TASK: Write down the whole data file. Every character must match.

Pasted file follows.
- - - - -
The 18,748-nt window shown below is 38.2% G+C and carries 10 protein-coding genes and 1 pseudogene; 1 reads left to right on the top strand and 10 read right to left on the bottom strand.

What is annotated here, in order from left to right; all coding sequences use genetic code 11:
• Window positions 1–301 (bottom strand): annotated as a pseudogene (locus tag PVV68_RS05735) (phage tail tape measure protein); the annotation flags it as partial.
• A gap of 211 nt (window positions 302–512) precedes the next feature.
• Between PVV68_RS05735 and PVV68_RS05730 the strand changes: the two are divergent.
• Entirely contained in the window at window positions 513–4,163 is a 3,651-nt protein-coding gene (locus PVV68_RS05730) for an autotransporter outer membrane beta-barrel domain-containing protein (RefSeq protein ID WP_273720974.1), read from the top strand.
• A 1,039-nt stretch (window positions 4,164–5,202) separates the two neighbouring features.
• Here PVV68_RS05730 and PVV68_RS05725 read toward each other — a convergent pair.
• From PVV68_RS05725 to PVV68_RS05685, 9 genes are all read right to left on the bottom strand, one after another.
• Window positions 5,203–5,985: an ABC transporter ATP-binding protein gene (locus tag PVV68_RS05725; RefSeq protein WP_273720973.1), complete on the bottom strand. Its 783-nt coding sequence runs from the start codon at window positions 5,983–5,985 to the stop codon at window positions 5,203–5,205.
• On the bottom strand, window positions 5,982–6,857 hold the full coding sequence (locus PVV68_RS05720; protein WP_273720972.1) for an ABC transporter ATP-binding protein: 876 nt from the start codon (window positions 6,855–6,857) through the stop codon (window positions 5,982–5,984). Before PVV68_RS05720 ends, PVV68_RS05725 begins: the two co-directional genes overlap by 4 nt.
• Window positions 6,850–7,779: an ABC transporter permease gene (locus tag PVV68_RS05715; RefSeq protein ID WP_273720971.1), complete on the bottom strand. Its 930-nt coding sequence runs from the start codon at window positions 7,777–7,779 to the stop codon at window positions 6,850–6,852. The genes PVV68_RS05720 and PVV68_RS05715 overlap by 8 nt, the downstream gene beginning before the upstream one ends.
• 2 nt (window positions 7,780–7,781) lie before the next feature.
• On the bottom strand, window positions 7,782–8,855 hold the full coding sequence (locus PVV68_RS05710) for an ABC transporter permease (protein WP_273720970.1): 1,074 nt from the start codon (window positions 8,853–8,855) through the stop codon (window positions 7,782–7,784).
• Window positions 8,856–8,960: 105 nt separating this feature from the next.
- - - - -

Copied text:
The 18,748-nt window shown below is 38.2% G+C and carries 10 protein-coding genes and 1 pseudogene; 1 reads left to right on the top strand and 10 read right to left on the bottom strand.

What is annotated here, in order from left to right; all coding sequences use genetic code 11:
• Window positions 1–301 (bottom strand): annotated as a pseudogene (locus tag PVV68_RS05735) (phage tail tape measure protein); the annotation flags it as partial.
• A gap of 211 nt (window positions 302–512) precedes the next feature.
• Between PVV68_RS05735 and PVV68_RS05730 the strand changes: the two are divergent.
• Entirely contained in the window at window positions 513–4,163 is a 3,651-nt protein-coding gene (locus PVV68_RS05730) for an autotransporter outer membrane beta-barrel domain-containing protein (RefSeq protein ID WP_273720974.1), read from the top strand.
• A 1,039-nt stretch (window positions 4,164–5,202) separates the two neighbouring features.
• Here PVV68_RS05730 and PVV68_RS05725 read toward each other — a convergent pair.
• From PVV68_RS05725 to PVV68_RS05685, 9 genes are all read right to left on the bottom strand, one after another.
• Window positions 5,203–5,985: an ABC transporter ATP-binding protein gene (locus tag PVV68_RS05725; RefSeq protein WP_273720973.1), complete on the bottom strand. Its 783-nt coding sequence runs from the start codon at window positions 5,983–5,985 to the stop codon at window positions 5,203–5,205.
• On the bottom strand, window positions 5,982–6,857 hold the full coding sequence (locus PVV68_RS05720; protein WP_273720972.1) for an ABC transporter ATP-binding protein: 876 nt from the start codon (window positions 6,855–6,857) through the stop codon (window positions 5,982–5,984). Before PVV68_RS05720 ends, PVV68_RS05725 begins: the two co-directional genes overlap by 4 nt.
• Window positions 6,850–7,779: an ABC transporter permease gene (locus tag PVV68_RS05715; RefSeq protein ID WP_273720971.1), complete on the bottom strand. Its 930-nt coding sequence runs from the start codon at window positions 7,777–7,779 to the stop codon at window positions 6,850–6,852. The genes PVV68_RS05720 and PVV68_RS05715 overlap by 8 nt, the downstream gene beginning before the upstream one ends.
• 2 nt (window positions 7,780–7,781) lie before the next feature.
• On the bottom strand, window positions 7,782–8,855 hold the full coding sequence (locus PVV68_RS05710) for an ABC transporter permease (protein WP_273720970.1): 1,074 nt from the start codon (window positions 8,853–8,855) through the stop codon (window positions 7,782–7,784).
• Window positions 8,856–8,960: 105 nt separating this feature from the next.